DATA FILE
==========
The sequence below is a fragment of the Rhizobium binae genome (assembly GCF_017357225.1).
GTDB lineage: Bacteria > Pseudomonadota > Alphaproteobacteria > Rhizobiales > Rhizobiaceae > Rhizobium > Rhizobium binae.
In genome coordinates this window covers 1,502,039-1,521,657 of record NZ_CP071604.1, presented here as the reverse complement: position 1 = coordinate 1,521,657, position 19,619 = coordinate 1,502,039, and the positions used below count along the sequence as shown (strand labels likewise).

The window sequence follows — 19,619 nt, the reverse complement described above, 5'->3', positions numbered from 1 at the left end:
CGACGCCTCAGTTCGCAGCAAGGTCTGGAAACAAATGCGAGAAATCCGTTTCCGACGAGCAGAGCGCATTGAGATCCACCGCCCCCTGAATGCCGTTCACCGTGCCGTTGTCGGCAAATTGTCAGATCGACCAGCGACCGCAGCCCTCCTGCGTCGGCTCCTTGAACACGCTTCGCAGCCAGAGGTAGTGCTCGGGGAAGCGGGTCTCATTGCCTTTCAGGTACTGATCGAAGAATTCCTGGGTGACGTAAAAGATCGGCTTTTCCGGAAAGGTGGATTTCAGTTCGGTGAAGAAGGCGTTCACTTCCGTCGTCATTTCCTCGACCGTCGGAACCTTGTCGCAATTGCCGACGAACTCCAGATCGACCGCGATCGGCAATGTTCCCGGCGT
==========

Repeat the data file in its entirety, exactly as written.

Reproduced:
The sequence below is a fragment of the Rhizobium binae genome (assembly GCF_017357225.1).
GTDB lineage: Bacteria > Pseudomonadota > Alphaproteobacteria > Rhizobiales > Rhizobiaceae > Rhizobium > Rhizobium binae.
In genome coordinates this window covers 1,502,039-1,521,657 of record NZ_CP071604.1, presented here as the reverse complement: position 1 = coordinate 1,521,657, position 19,619 = coordinate 1,502,039, and the positions used below count along the sequence as shown (strand labels likewise).

The window sequence follows — 19,619 nt, the reverse complement described above, 5'->3', positions numbered from 1 at the left end:
CGACGCCTCAGTTCGCAGCAAGGTCTGGAAACAAATGCGAGAAATCCGTTTCCGACGAGCAGAGCGCATTGAGATCCACCGCCCCCTGAATGCCGTTCACCGTGCCGTTGTCGGCAAATTGTCAGATCGACCAGCGACCGCAGCCCTCCTGCGTCGGCTCCTTGAACACGCTTCGCAGCCAGAGGTAGTGCTCGGGGAAGCGGGTCTCATTGCCTTTCAGGTACTGATCGAAGAATTCCTGGGTGACGTAAAAGATCGGCTTTTCCGGAAAGGTGGATTTCAGTTCGGTGAAGAAGGCGTTCACTTCCGTCGTCATTTCCTCGACCGTCGGAACCTTGTCGCAATTGCCGACGAACTCCAGATCGACCGCGATCGGCAATGTTCCCGGCGT